"I’m excited; I think he’s kind of had a rebirth. Again, he was one that really made reference to being able to understand this offense a lot better and being able to line up and get in the right position and get where he needs to be.
"I couldn’t be more excited. You know, we had a couple coaching staffs come in and watch how we do things during the out of season here. It was almost to a tee they came in and watched us do our winter workouts or conditioning drill, everybody would say, ‘Who’s 7, who’s 7, who’s that guy?’ Because he stands out, he’s big, he’s rangy, he’s athletic, he can run. He looks the way you’re supposed to look and excited to get him on the boat.”
The simplification of the offense was the work of Enos, making things more concise and easier for wide receivers to identify formations. Bielema said testing for language and terms has been off the charts better after the changes that Enos made to the system.
Bielema went into detail, comparing the simplification to what Smith did last year when he made things more concise with defensive calls.
“Absolutely," Bielmea said. "So, like, if we line up, if we’re going to line up a tight end to your side and a flanker in a two receivers over here, and the tailback in the back, which we’ve used all the time, it might take maybe some words to have that happen in the past it didn’t make a lot of sense to the kids.
"Maybe it’s something that we used in the past 10-15 years ago, but it ... So, now, Dan has a very easy way of declaring. Most of it is tight end driving. So, if the tight end is to the right you’ll hear some type of right or 'R' sounding. And then they guy that moves, so the f and r, to put it in laymen’s terms, the guy that’s kind of the broke part of the formation, whether it’s the fullback, the slot or the Z or whatever it is. He moves in a position that is very, it’s declared with three easy words. It’s here, here or here.
"It’s like they literally learned it in a day. We test Hoganese every week, and the test scores just went off the charts. We got all All-Academic SEC players in Hoganese. I mean, they really ... And it’s a simple thing like that that when you’re breaking the huddle and you’re a wide receiver and you know right where you need to go and there’s no thought, there’s no “aww” moment and then you just ... The same thing we have defensively. They play faster, they play harder, they’re much more engaged and good things happen.”
The big news as far as the offensive depth chart was a bit of a shuffle in the offensive line with Denver Kirkland and Dan Skipper swapping sides at tackle, with Kirkland now on the left side to provide blind-side protection for the righthanded quarterbacks.
"I know there’s been a lot of talk probably about the offensive line," Bielema said. " ]What we did a couple weeks back, we watched our guys go through winter program, watched our guys put on weight, some guys subtract weight, and we really wanted to get where we five where our five most experienced players on the field in the best positions they could play.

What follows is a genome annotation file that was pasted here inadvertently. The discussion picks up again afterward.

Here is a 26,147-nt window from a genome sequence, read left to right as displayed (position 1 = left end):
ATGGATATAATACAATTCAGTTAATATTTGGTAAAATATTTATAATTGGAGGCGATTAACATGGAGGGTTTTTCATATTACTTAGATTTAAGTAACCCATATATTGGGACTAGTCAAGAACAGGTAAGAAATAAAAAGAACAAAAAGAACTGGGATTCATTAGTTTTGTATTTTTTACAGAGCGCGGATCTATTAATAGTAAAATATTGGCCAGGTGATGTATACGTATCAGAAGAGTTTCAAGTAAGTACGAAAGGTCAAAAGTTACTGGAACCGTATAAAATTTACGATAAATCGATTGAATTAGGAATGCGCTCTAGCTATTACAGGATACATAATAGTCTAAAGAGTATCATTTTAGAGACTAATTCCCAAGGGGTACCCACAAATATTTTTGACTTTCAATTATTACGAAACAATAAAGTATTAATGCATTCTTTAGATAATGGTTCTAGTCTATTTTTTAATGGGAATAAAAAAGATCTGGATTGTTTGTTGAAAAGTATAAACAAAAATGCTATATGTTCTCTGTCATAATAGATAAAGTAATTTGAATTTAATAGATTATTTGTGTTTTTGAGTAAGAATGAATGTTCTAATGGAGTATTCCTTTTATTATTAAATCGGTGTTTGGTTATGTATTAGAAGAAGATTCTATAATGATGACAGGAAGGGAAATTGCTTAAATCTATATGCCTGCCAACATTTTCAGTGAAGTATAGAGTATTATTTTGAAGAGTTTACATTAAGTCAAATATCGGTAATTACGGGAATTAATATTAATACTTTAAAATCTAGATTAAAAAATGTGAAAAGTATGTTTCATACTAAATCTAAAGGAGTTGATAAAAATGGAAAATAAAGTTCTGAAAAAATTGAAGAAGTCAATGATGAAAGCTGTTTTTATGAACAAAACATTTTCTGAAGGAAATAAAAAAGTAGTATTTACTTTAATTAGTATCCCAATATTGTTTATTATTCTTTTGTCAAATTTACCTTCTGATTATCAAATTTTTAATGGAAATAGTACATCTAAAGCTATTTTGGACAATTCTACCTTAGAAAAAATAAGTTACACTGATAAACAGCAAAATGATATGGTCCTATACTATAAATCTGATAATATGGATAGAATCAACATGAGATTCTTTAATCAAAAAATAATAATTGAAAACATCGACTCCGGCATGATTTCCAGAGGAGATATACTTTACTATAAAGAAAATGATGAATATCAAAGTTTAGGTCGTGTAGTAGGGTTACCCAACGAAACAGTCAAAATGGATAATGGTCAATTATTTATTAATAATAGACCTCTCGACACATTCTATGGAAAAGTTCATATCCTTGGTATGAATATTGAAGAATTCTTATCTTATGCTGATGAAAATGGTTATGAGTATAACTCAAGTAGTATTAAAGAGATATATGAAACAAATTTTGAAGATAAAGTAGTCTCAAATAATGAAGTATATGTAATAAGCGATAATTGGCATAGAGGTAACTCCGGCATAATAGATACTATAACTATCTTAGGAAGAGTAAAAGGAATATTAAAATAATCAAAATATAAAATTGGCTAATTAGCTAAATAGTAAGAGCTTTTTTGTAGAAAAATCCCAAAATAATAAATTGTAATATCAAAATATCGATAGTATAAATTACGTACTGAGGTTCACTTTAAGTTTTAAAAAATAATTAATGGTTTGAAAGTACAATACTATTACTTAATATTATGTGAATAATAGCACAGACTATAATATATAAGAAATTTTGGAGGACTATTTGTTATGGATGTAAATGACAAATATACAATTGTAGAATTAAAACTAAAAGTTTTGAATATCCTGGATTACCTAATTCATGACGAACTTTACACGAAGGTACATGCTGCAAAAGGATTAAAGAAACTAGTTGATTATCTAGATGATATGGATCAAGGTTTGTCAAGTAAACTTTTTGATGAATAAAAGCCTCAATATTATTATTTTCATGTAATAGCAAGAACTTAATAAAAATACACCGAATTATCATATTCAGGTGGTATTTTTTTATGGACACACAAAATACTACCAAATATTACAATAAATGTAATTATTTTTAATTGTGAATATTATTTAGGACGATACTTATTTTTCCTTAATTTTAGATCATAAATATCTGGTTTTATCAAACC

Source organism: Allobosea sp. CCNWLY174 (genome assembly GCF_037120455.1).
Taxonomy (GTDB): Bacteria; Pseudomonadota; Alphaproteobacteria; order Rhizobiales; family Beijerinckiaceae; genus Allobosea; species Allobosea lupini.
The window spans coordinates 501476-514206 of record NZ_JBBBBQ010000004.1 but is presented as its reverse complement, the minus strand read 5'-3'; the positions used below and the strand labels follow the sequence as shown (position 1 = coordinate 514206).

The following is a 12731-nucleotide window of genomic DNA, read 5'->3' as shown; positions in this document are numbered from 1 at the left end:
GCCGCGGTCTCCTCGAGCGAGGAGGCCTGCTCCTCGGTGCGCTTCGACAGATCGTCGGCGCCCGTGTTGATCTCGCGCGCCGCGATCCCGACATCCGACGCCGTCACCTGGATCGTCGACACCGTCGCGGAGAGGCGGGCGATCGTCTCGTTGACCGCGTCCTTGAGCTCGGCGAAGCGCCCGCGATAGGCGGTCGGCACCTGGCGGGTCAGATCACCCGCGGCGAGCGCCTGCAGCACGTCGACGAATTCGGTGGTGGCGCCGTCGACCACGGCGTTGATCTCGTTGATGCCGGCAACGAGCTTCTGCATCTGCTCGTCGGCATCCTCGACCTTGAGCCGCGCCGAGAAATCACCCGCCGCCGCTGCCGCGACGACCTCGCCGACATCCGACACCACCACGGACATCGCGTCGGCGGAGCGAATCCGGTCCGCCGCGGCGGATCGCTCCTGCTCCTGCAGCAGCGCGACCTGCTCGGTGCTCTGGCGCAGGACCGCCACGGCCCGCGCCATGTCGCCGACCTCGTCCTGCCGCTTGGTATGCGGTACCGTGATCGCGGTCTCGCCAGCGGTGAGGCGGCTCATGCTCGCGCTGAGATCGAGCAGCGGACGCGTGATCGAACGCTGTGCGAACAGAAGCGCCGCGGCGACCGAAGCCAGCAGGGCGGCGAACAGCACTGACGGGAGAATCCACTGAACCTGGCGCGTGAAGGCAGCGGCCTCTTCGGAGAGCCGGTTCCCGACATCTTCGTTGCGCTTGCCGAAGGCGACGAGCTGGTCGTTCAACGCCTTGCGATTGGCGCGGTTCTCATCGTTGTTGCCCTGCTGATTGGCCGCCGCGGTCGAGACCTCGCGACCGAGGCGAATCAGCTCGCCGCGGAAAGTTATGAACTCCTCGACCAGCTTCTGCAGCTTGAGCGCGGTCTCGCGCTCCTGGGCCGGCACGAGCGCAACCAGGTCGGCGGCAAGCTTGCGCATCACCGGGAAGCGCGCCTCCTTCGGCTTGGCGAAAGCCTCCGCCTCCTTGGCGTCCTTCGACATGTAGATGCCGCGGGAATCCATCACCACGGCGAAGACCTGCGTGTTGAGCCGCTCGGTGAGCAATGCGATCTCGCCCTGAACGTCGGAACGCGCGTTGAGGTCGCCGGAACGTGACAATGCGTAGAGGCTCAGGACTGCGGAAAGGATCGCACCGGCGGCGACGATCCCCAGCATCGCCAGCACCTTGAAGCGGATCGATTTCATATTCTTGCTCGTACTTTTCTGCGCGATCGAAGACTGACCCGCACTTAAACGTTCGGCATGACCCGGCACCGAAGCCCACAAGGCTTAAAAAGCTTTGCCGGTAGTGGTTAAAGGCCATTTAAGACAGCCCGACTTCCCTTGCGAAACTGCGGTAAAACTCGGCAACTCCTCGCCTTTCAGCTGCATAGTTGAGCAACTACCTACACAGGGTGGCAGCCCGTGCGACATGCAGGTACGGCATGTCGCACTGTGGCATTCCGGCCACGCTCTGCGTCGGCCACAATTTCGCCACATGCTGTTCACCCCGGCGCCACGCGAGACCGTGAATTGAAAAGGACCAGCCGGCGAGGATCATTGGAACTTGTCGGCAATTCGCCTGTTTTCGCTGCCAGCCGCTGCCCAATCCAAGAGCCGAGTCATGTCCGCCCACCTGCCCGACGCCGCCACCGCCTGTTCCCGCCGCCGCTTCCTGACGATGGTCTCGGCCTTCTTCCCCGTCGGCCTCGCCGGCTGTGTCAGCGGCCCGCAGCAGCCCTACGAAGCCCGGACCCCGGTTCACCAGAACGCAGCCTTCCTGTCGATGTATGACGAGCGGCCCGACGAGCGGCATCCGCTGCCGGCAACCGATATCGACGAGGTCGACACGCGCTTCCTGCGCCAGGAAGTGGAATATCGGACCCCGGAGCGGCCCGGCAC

"And Denver Kirkland, by far one of the best pass-pro guys I’ve ever been around. So, that was really the drive course (he meant force) to get him moving to left tackle, the blind side, if you will, of our protection.
"(Sebastian) Tretola, we don’t want to mess with. He really did a nice job all year long, has slimmed down now to 325 pounds. He’s lost about 40 pounds since coming here. Mitch has done a nice job maintaining that center position. Moved (Frank) Ragnow to right guard, and then, obviously, Skipper over to the right side, and early indication is that’s gone very, very well. Sam felt that he even kind of moves a little bit better over there on the right side and the punch the way that they need to. So, really that’s the big news on offense."
Bielema was asked about the redshirt freshmen with top winters that might catch some eyes in spring drills. He pointed to running back Juan Day, perhaps getting a few more snaps early as Alex Collins recovers from an appendectomy.
“You know, I think in particular on the offensive side of the ball, without a doubt I think everybody’s really looking to see what J-Day can do, what Juan Day can do at running back," Bielema said. "Because obviously we’ve got two good ones, but, you know, I’ve always felt that we’ve been able to rotate three running backs through our program in the fall very, very well.
"So, J-Day has got an excellent opportunity to come in and I doubt he can overtake J-Will, but if Alex misses too much time, he’s a guy that can push for a spot I think without a doubt."
There are others.
"Tyler Colquitt at the fullback position is another guy that’s really exciting," Bielema said. "Jack Krauss at tight end has trimmed down from about 255 down to 235-240, looks really good. JoJo, if he’s out there, at times has looked good.
"On the defensive side of the ball, Santos Ramirez is probably the most intriguing guy, just because he almost played for us and he can play. He’s very physical, he’s very athletic, he can run. And then I think at the defensive line position, too, just a guy like Jake Hall is just a try hard, work, effort, he’s gone from like 225 to 265, looks like a different human being and excited to get him out there.”